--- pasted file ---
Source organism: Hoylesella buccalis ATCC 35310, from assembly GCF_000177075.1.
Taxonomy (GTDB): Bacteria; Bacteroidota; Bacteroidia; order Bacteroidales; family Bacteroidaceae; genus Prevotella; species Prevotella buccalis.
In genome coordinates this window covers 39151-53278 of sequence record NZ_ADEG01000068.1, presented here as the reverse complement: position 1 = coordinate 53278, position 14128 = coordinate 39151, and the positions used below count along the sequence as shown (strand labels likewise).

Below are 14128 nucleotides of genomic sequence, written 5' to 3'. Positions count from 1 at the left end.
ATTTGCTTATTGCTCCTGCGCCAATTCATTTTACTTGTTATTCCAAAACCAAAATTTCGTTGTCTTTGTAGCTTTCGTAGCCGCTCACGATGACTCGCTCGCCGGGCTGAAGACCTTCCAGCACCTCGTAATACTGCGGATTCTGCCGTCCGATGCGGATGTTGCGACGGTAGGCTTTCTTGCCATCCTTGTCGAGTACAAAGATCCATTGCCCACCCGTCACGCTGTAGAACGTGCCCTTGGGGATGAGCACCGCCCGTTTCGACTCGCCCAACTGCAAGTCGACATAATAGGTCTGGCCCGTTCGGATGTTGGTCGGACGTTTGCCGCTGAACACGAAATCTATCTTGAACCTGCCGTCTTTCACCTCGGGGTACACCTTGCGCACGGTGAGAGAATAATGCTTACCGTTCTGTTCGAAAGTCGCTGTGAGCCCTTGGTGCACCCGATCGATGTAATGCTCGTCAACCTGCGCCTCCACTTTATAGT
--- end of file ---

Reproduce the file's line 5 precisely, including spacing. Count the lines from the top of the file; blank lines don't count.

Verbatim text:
ATTTGCTTATTGCTCCTGCGCCAATTCATTTTACTTGTTATTCCAAAACCAAAATTTCGTTGTCTTTGTAGCTTTCGTAGCCGCTCACGATGACTCGCTCGCCGGGCTGAAGACCTTCCAGCACCTCGTAATACTGCGGATTCTGCCGTCCGATGCGGATGTTGCGACGGTAGGCTTTCTTGCCATCCTTGTCGAGTACAAAGATCCATTGCCCACCCGTCACGCTGTAGAACGTGCCCTTGGGGATGAGCACCGCCCGTTTCGACTCGCCCAACTGCAAGTCGACATAATAGGTCTGGCCCGTTCGGATGTTGGTCGGACGTTTGCCGCTGAACACGAAATCTATCTTGAACCTGCCGTCTTTCACCTCGGGGTACACCTTGCGCACGGTGAGAGAATAATGCTTACCGTTCTGTTCGAAAGTCGCTGTGAGCCCTTGGTGCACCCGATCGATGTAATGCTCGTCAACCTGCGCCTCCACTTTATAGT